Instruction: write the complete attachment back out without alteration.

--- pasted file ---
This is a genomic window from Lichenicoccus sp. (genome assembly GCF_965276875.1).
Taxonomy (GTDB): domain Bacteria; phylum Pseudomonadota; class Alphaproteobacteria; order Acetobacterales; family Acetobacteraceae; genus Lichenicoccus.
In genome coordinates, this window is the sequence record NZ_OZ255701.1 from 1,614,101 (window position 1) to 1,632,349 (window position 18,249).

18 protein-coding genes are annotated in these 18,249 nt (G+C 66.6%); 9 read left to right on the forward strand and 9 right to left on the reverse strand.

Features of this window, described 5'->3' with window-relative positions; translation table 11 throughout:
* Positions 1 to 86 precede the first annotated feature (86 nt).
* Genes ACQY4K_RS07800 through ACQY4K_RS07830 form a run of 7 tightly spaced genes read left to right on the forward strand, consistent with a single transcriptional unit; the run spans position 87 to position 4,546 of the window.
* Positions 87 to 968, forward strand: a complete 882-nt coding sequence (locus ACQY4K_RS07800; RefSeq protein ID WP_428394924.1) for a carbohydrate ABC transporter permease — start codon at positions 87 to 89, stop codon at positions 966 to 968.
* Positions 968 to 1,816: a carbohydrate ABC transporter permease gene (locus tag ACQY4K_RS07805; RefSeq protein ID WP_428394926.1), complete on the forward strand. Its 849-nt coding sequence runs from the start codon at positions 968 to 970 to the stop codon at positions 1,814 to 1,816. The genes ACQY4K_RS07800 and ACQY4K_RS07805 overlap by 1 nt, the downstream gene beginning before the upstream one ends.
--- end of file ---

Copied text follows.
This is a genomic window from Lichenicoccus sp. (genome assembly GCF_965276875.1).
Taxonomy (GTDB): domain Bacteria; phylum Pseudomonadota; class Alphaproteobacteria; order Acetobacterales; family Acetobacteraceae; genus Lichenicoccus.
In genome coordinates, this window is the sequence record NZ_OZ255701.1 from 1,614,101 (window position 1) to 1,632,349 (window position 18,249).

18 protein-coding genes are annotated in these 18,249 nt (G+C 66.6%); 9 read left to right on the forward strand and 9 right to left on the reverse strand.

Features of this window, described 5'->3' with window-relative positions; translation table 11 throughout:
* Positions 1 to 86 precede the first annotated feature (86 nt).
* Genes ACQY4K_RS07800 through ACQY4K_RS07830 form a run of 7 tightly spaced genes read left to right on the forward strand, consistent with a single transcriptional unit; the run spans position 87 to position 4,546 of the window.
* Positions 87 to 968, forward strand: a complete 882-nt coding sequence (locus ACQY4K_RS07800; RefSeq protein ID WP_428394924.1) for a carbohydrate ABC transporter permease — start codon at positions 87 to 89, stop codon at positions 966 to 968.
* Positions 968 to 1,816: a carbohydrate ABC transporter permease gene (locus tag ACQY4K_RS07805; RefSeq protein ID WP_428394926.1), complete on the forward strand. Its 849-nt coding sequence runs from the start codon at positions 968 to 970 to the stop codon at positions 1,814 to 1,816. The genes ACQY4K_RS07800 and ACQY4K_RS07805 overlap by 1 nt, the downstream gene beginning before the upstream one ends.